It’s one thing to write about vulnerability or speak about it. It’s completely different to live it. Everyone at Misfit Conf 2013 lived it.
Sure the Misfit speakers shared practical advice. But more powerfully they shared their vulnerability in stories from their lives.
Stories about walking away from success to live a meaningful life, about a father’s weaving his community together over the years, about unexpectedly finding family, about escaping poverty and violence, about brushes with death.
There were other stories too. Outside of the conference I talked with people, at first asking the “what do you do” question but often diving deeper into conversations about creativity and living with intention and meaning.
Yet I found myself intellectually engaging but hesitant to reveal too much, to let my guard down.
It’s one thing to have deep intellectual conversations. It’s way different when you let your heart enter the conversation and bust down barricades and allow the unfettered you be present with another. That’s vulnerability.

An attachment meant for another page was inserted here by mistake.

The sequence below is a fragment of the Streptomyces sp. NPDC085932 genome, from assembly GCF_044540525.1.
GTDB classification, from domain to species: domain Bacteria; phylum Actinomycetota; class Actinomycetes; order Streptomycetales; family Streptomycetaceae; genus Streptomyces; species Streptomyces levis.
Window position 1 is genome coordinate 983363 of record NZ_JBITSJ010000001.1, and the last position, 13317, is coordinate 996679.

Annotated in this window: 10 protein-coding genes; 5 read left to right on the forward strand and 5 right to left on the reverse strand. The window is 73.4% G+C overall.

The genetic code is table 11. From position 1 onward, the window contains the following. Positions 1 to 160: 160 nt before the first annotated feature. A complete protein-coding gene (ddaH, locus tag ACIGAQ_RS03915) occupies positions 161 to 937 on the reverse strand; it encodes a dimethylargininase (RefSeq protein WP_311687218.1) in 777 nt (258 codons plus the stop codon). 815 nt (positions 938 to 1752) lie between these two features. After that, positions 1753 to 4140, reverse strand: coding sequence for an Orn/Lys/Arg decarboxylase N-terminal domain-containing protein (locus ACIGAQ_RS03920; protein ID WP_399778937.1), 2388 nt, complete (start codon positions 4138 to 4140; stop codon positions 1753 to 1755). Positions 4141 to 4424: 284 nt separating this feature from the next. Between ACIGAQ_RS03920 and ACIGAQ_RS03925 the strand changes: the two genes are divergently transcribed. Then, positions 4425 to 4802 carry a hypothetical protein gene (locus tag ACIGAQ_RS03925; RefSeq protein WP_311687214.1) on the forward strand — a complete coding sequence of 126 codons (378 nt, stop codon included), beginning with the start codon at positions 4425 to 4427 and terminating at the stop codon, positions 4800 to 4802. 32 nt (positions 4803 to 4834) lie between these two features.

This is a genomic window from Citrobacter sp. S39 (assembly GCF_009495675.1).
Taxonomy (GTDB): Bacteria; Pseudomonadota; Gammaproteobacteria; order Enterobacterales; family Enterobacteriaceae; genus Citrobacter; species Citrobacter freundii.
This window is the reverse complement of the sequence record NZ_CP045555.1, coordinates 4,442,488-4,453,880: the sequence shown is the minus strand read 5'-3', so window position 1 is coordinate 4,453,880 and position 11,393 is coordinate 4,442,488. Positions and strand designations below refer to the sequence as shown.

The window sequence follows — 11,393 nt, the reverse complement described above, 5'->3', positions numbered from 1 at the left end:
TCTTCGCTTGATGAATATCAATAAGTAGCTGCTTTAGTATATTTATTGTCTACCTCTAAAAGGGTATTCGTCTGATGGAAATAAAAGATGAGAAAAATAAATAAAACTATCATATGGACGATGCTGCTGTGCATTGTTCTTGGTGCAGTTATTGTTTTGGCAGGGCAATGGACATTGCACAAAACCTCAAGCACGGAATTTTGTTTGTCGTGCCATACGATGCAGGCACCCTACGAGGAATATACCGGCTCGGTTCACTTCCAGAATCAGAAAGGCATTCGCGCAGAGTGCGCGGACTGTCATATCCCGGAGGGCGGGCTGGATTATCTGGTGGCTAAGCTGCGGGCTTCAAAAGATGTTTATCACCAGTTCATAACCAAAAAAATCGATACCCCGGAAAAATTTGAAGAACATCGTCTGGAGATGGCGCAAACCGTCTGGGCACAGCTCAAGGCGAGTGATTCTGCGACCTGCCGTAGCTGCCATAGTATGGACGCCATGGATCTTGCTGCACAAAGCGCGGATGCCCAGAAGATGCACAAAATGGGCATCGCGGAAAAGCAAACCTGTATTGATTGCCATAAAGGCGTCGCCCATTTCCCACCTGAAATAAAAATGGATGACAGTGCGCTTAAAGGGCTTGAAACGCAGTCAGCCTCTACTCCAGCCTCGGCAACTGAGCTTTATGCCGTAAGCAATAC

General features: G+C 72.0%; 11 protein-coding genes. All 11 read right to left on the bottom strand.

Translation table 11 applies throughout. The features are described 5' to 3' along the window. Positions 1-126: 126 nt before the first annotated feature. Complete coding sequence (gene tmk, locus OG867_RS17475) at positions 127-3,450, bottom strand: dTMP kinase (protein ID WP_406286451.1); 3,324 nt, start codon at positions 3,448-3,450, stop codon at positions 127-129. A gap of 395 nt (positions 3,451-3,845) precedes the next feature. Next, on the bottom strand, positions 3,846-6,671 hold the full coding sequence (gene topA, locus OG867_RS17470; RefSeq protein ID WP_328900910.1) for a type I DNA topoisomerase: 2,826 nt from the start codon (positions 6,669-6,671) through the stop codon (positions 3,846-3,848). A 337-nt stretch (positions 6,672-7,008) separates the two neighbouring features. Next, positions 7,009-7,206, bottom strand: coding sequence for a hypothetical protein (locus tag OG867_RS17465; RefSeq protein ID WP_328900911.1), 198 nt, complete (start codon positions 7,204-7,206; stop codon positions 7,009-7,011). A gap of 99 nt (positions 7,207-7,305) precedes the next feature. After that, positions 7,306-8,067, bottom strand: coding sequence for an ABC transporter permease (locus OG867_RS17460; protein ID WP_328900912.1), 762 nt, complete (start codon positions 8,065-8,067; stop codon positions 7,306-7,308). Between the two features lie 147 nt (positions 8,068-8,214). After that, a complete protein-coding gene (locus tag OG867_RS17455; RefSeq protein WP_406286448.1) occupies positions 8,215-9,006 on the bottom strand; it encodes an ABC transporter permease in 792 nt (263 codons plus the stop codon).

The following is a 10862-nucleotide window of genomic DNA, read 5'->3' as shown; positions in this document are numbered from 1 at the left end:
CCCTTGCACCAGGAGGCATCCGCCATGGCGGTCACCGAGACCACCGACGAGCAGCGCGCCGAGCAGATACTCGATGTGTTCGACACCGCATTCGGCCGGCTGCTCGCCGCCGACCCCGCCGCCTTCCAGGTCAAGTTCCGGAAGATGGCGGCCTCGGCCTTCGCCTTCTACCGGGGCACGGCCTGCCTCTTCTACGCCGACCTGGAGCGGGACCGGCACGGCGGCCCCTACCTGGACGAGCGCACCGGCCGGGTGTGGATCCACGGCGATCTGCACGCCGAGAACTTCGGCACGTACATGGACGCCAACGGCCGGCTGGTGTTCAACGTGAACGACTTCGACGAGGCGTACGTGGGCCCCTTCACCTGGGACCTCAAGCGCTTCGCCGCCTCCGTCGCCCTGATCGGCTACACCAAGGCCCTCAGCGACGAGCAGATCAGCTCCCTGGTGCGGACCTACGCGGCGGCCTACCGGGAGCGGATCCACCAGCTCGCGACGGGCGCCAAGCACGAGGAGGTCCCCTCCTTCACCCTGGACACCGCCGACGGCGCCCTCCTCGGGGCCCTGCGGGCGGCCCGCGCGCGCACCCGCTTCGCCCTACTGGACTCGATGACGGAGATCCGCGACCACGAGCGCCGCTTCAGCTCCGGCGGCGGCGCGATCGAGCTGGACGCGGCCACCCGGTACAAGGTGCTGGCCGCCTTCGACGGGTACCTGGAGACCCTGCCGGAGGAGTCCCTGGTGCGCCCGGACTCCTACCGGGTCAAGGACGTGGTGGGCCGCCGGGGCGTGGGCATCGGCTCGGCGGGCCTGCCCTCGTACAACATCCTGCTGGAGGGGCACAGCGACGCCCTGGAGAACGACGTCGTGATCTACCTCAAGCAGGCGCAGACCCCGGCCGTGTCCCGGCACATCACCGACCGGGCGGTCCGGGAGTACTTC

But there was one conversation with one woman that shifted the rest of the conference for me. As we talked, I let those little social facades we erect at conferences drop away and I talked from my heart. In a few vulnerable moments, I talked about the past few years with too many endings, too much loss, too much grief. I told her that one of the gifts of being at Misfit Conf was realizing how much healing I had yet to do, that I still felt broken.
She put her hand on my shoulder and said, “I don’t know you but one of my spiritual principles is that each of us is whole and complete.” She looked softly at me, “You are whole and complete as you are.” I teared up and something inside of me softened.
The gift of being vulnerable and of allowing another to be vulnerable with you is deeply healing. In that vulnerability is the core message that every single one of us is a unique, whole and complete human being. We don’t have to try to be anything else.
Maybe that’s at the root of Misfit. The idea that you don’t have to fit yourself to anyone else’s idea of who you should be. It’s not about conforming to society’s or anyone’s expectations or about being the next best tech wonder or marketing genius.
We’re all Misfits because we are individually whole and complete. I can’t remember where I’ve heard this saying, but it fits, “I am unique like everyone else.”
It takes courage to crack the shell of conformity; it takes vulnerability to live life fully as a bone fide misfit. And when you live it, you are free.